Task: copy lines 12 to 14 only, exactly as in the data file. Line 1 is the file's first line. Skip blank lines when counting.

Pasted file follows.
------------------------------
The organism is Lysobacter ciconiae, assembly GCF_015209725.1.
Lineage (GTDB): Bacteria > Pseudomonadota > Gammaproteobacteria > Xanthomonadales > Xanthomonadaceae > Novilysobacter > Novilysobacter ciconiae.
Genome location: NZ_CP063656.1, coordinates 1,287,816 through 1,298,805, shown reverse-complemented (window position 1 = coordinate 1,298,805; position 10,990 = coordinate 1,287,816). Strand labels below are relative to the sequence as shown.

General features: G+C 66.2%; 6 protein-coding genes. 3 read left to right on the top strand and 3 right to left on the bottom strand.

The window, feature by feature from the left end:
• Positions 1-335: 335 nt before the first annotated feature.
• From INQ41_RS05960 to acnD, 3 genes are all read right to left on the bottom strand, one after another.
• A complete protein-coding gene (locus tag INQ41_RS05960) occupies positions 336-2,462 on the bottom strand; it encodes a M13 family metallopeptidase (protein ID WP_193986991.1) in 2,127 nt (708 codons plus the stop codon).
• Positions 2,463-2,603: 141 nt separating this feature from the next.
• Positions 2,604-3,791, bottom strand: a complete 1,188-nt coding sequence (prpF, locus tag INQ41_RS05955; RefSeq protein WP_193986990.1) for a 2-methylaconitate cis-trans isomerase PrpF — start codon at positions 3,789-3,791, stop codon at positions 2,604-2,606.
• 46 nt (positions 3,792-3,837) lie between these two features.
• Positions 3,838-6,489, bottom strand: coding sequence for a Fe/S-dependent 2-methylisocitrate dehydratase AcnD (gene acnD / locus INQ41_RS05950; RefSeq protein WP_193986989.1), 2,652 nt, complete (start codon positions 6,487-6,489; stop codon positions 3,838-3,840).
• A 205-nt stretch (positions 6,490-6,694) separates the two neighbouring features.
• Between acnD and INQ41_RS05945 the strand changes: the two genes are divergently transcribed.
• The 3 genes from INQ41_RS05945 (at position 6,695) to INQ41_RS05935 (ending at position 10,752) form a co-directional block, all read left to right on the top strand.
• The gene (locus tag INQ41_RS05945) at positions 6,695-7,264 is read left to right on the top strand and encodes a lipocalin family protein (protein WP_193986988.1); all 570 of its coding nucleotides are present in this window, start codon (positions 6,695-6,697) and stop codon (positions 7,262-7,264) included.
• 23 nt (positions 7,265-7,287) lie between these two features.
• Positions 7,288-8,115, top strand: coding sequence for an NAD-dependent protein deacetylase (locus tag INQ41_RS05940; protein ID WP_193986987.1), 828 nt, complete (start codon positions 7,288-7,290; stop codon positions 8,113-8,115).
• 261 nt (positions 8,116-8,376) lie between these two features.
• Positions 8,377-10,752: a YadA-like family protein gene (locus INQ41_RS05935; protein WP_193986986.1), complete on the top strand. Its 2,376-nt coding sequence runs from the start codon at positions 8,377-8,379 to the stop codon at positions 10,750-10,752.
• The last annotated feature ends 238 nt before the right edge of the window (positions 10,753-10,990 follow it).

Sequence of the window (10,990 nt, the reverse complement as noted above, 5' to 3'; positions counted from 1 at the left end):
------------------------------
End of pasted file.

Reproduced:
• Positions 3,838-6,489, bottom strand: coding sequence for a Fe/S-dependent 2-methylisocitrate dehydratase AcnD (gene acnD / locus INQ41_RS05950; RefSeq protein WP_193986989.1), 2,652 nt, complete (start codon positions 6,487-6,489; stop codon positions 3,838-3,840).
• A 205-nt stretch (positions 6,490-6,694) separates the two neighbouring features.
• Between acnD and INQ41_RS05945 the strand changes: the two genes are divergently transcribed.